Buffer is a leader in social media management, and the company’s success can surely be attributed to their mastery of content curation. After all, a brand’s entire social media strategy can’t be based solely on its own content (well, it could, but not everyone has an in-house creative team capable of cranking out 10-15 brand new content assets on the daily).
Buffer’s strategy encompasses a variety of content curation tactics, such as tools roundups like this one and guides packed with actionable tips like this one, which includes Buffer’s own commentary along with tips and advice from other experts, strategies gleaned from a variety of sources, and more. Even simple (yet information-rich) checklists like this one are great examples of content curation. Walking readers through the essential steps for content distribution, this post highlights relevant examples from bloggers and publications.
3. The Drudge Report: When Curation Doesn’t Have to Be Pretty
The Drudge Report isn’t the most visually appealing site on the web, but it’s one of the most basic examples of how content curation can build a brand. The Drudge Report, which boasts more than 16 million unique visitors every month, consists entirely of curated content, curated using simple hyperlinks with the Drudge Report’s own headlines.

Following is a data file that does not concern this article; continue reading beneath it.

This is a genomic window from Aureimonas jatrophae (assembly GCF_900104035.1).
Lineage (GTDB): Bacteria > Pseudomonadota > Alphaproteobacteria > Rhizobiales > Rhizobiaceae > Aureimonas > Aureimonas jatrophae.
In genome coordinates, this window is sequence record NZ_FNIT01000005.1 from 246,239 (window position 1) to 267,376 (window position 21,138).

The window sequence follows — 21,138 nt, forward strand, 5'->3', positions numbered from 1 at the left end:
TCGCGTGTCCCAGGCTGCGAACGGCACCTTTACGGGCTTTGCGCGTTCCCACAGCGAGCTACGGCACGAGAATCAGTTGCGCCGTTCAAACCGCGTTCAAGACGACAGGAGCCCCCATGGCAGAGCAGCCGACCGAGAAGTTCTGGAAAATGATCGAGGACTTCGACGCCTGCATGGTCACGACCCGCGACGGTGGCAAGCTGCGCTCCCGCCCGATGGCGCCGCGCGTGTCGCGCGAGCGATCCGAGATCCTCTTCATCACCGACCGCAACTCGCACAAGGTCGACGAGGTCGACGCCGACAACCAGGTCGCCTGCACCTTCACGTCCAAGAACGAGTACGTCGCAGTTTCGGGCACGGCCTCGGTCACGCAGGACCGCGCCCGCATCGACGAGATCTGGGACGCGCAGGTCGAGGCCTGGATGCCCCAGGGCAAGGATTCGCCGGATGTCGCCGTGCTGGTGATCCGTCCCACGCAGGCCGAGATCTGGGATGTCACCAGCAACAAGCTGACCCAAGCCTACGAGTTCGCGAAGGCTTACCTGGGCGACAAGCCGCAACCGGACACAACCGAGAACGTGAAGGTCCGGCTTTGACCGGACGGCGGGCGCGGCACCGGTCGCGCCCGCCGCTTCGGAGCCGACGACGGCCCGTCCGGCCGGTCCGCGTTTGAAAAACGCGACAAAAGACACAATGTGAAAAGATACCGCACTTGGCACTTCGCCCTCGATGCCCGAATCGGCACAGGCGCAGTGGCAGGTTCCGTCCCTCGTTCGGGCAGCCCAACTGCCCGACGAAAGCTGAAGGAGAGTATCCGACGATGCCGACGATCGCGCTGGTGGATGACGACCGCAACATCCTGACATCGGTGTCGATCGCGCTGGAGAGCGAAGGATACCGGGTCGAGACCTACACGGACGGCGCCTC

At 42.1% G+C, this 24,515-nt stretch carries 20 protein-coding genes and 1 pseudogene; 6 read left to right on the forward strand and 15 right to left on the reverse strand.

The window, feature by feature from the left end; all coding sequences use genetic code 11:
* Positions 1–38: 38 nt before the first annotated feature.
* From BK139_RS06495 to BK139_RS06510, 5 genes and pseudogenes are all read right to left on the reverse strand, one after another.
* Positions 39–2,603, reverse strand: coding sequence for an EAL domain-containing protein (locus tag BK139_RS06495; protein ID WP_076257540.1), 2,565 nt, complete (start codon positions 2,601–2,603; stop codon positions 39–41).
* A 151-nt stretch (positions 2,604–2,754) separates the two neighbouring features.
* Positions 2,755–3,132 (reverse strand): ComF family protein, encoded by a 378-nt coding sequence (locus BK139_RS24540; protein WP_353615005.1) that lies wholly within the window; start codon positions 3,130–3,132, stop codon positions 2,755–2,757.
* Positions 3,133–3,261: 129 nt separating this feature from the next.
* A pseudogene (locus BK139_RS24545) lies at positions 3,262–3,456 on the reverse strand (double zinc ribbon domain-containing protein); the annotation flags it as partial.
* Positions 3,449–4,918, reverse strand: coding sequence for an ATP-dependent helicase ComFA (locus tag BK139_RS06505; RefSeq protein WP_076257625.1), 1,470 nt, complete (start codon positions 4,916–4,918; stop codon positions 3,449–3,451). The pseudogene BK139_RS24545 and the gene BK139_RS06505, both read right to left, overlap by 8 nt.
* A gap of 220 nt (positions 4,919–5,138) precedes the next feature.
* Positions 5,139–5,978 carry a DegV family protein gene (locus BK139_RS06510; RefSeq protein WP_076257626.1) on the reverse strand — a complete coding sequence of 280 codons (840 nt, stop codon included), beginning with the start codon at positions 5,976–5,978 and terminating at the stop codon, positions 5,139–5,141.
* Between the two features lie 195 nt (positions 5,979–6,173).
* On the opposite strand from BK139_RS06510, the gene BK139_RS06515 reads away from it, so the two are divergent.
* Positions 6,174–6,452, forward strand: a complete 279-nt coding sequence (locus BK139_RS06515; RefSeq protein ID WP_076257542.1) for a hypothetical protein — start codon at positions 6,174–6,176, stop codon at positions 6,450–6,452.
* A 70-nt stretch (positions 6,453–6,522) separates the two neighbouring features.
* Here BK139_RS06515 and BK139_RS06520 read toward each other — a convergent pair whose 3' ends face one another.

The sheer success the Drudge Report has achieved relying solely on curated content proves just how valuable content curation can be to an audience.
4. Everyone Social: Tapping into Content Curation for Resource Creation
Everyone Social certainly does a fine job at creating a good volume of content that’s both engaging and useful for their audience. From the company’s blog to its resource section, including white papers and infographics, Social Business Talks, and more, curation plays a big role in the content success of Everyone Social. This blog post, for instance, is a good example of a curated list, naming 10 social media marketing thought leaders to follow on Twitter.